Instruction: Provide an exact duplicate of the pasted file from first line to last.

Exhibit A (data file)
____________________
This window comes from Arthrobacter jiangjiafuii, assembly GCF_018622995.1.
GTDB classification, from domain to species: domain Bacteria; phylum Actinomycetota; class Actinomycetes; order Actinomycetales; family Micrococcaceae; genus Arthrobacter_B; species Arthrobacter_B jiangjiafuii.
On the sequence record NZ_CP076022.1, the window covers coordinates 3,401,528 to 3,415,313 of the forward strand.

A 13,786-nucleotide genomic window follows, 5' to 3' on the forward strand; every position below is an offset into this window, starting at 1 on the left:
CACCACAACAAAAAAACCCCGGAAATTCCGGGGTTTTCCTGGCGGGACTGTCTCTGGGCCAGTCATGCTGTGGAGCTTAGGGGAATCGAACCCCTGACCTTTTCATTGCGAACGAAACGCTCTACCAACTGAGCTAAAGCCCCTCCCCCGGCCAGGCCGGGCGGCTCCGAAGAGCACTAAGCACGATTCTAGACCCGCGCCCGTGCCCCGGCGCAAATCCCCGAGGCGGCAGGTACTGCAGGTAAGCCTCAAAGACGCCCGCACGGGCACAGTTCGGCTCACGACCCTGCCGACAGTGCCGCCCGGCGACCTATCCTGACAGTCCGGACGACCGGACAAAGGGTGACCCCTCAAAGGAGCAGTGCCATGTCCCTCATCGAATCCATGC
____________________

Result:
This window comes from Arthrobacter jiangjiafuii, assembly GCF_018622995.1.
GTDB classification, from domain to species: domain Bacteria; phylum Actinomycetota; class Actinomycetes; order Actinomycetales; family Micrococcaceae; genus Arthrobacter_B; species Arthrobacter_B jiangjiafuii.
On the sequence record NZ_CP076022.1, the window covers coordinates 3,401,528 to 3,415,313 of the forward strand.

A 13,786-nucleotide genomic window follows, 5' to 3' on the forward strand; every position below is an offset into this window, starting at 1 on the left:
CACCACAACAAAAAAACCCCGGAAATTCCGGGGTTTTCCTGGCGGGACTGTCTCTGGGCCAGTCATGCTGTGGAGCTTAGGGGAATCGAACCCCTGACCTTTTCATTGCGAACGAAACGCTCTACCAACTGAGCTAAAGCCCCTCCCCCGGCCAGGCCGGGCGGCTCCGAAGAGCACTAAGCACGATTCTAGACCCGCGCCCGTGCCCCGGCGCAAATCCCCGAGGCGGCAGGTACTGCAGGTAAGCCTCAAAGACGCCCGCACGGGCACAGTTCGGCTCACGACCCTGCCGACAGTGCCGCCCGGCGACCTATCCTGACAGTCCGGACGACCGGACAAAGGGTGACCCCTCAAAGGAGCAGTGCCATGTCCCTCATCGAATCCATGC